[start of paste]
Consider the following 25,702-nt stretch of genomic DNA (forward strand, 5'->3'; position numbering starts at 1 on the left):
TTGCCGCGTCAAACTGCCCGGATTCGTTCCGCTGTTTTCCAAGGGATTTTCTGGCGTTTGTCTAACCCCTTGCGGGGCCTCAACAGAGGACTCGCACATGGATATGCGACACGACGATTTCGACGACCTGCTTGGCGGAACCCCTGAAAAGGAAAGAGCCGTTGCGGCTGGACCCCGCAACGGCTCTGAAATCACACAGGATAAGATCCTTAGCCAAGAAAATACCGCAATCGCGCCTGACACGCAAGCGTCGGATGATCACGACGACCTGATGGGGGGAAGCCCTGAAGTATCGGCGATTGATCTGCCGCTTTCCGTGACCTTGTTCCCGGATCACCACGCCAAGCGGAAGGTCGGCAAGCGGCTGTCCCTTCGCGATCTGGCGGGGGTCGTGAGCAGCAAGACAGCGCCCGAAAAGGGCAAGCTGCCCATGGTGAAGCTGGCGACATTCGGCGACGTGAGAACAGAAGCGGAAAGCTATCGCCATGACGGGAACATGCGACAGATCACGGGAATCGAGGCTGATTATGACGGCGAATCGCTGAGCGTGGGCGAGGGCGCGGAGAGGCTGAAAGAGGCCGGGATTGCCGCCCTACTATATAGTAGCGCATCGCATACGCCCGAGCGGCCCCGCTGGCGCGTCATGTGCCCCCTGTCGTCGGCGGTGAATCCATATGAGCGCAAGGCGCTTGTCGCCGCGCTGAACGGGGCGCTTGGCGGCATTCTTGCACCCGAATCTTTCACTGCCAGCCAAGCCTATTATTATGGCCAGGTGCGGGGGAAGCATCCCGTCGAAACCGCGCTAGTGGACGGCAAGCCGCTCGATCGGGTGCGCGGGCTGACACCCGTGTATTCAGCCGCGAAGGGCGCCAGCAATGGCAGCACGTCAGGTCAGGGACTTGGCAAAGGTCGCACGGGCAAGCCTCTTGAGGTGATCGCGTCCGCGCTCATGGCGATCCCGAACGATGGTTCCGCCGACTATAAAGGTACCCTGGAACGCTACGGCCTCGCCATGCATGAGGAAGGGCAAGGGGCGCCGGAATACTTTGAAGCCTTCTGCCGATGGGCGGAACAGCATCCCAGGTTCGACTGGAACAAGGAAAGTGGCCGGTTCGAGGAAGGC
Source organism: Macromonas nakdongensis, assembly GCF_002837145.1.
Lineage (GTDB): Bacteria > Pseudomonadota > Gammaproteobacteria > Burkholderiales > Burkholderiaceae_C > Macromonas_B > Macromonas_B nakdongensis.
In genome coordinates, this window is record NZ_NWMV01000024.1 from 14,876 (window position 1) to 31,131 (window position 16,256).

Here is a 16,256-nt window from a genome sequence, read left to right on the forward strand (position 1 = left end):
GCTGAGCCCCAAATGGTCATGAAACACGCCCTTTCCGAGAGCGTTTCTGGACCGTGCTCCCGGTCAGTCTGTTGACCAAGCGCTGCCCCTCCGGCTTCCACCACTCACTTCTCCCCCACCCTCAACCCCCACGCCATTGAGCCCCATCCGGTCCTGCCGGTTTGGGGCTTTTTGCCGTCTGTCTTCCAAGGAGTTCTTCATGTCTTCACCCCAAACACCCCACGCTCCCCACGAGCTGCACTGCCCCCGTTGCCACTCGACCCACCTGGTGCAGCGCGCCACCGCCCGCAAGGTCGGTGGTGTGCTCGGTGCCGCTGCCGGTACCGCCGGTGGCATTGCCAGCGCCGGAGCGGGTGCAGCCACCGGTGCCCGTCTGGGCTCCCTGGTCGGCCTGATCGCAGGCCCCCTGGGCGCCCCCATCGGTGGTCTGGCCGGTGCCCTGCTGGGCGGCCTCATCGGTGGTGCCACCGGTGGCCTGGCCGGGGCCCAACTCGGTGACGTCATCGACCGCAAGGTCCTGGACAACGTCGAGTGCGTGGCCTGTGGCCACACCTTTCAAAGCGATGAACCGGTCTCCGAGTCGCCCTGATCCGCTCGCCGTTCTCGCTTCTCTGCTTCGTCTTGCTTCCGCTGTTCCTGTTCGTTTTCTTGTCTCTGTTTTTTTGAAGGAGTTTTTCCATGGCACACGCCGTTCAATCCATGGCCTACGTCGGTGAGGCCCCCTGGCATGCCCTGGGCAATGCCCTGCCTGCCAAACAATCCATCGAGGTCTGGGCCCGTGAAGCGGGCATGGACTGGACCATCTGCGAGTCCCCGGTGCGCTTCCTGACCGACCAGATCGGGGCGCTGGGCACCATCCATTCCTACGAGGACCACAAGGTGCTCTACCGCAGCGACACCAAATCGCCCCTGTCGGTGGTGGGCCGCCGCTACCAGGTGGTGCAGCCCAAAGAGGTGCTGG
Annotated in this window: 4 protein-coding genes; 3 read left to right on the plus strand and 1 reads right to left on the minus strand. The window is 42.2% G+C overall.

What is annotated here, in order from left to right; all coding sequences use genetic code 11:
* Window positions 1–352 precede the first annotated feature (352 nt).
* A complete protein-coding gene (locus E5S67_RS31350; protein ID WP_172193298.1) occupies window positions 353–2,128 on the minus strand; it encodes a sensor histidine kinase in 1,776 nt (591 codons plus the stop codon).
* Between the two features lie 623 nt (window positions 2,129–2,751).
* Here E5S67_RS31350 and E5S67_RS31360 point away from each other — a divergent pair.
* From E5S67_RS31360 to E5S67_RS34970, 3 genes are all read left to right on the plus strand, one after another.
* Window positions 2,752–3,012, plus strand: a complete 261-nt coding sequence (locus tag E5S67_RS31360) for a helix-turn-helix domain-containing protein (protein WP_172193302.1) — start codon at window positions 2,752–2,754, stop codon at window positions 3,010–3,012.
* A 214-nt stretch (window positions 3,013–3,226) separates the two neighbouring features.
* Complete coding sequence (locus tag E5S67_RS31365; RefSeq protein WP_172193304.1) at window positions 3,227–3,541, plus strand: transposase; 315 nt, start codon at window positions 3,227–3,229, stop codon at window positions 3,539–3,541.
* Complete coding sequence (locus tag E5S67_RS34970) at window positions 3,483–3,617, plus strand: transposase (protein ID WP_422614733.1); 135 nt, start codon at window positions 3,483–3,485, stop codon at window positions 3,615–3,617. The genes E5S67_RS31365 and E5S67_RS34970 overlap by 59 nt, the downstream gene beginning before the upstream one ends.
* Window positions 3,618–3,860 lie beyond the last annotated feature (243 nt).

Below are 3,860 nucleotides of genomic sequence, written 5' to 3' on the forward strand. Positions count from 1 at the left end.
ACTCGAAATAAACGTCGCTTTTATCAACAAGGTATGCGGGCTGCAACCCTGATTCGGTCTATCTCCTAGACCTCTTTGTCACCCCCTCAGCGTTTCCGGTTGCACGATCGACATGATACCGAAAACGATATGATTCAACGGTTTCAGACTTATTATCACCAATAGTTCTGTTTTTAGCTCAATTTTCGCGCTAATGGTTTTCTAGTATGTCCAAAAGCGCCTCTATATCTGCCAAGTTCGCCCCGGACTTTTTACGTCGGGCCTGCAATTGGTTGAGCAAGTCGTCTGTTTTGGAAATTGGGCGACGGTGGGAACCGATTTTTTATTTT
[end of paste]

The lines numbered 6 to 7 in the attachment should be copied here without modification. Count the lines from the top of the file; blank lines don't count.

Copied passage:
Here is a 16,256-nt window from a genome sequence, read left to right on the forward strand (position 1 = left end):
GCTGAGCCCCAAATGGTCATGAAACACGCCCTTTCCGAGAGCGTTTCTGGACCGTGCTCCCGGTCAGTCTGTTGACCAAGCGCTGCCCCTCCGGCTTCCACCACTCACTTCTCCCCCACCCTCAACCCCCACGCCATTGAGCCCCATCCGGTCCTGCCGGTTTGGGGCTTTTTGCCGTCTGTCTTCCAAGGAGTTCTTCATGTCTTCACCCCAAACACCCCACGCTCCCCACGAGCTGCACTGCCCCCGTTGCCACTCGACCCACCTGGTGCAGCGCGCCACCGCCCGCAAGGTCGGTGGTGTGCTCGGTGCCGCTGCCGGTACCGCCGGTGGCATTGCCAGCGCCGGAGCGGGTGCAGCCACCGGTGCCCGTCTGGGCTCCCTGGTCGGCCTGATCGCAGGCCCCCTGGGCGCCCCCATCGGTGGTCTGGCCGGTGCCCTGCTGGGCGGCCTCATCGGTGGTGCCACCGGTGGCCTGGCCGGGGCCCAACTCGGTGACGTCATCGACCGCAAGGTCCTGGACAACGTCGAGTGCGTGGCCTGTGGCCACACCTTTCAAAGCGATGAACCGGTCTCCGAGTCGCCCTGATCCGCTCGCCGTTCTCGCTTCTCTGCTTCGTCTTGCTTCCGCTGTTCCTGTTCGTTTTCTTGTCTCTGTTTTTTTGAAGGAGTTTTTCCATGGCACACGCCGTTCAATCCATGGCCTACGTCGGTGAGGCCCCCTGGCATGCCCTGGGCAATGCCCTGCCTGCCAAACAATCCATCGAGGTCTGGGCCCGTGAAGCGGGCATGGACTGGACCATCTGCGAGTCCCCGGTGCGCTTCCTGACCGACCAGATCGGGGCGCTGGGCACCATCCATTCCTACGAGGACCACAAGGTGCTCTACCGCAGCGACACCAAATCGCCCCTGTCGGTGGTGGGCCGCCGCTACCAGGTGGTGCAGCCCAAAGAGGTGCTGG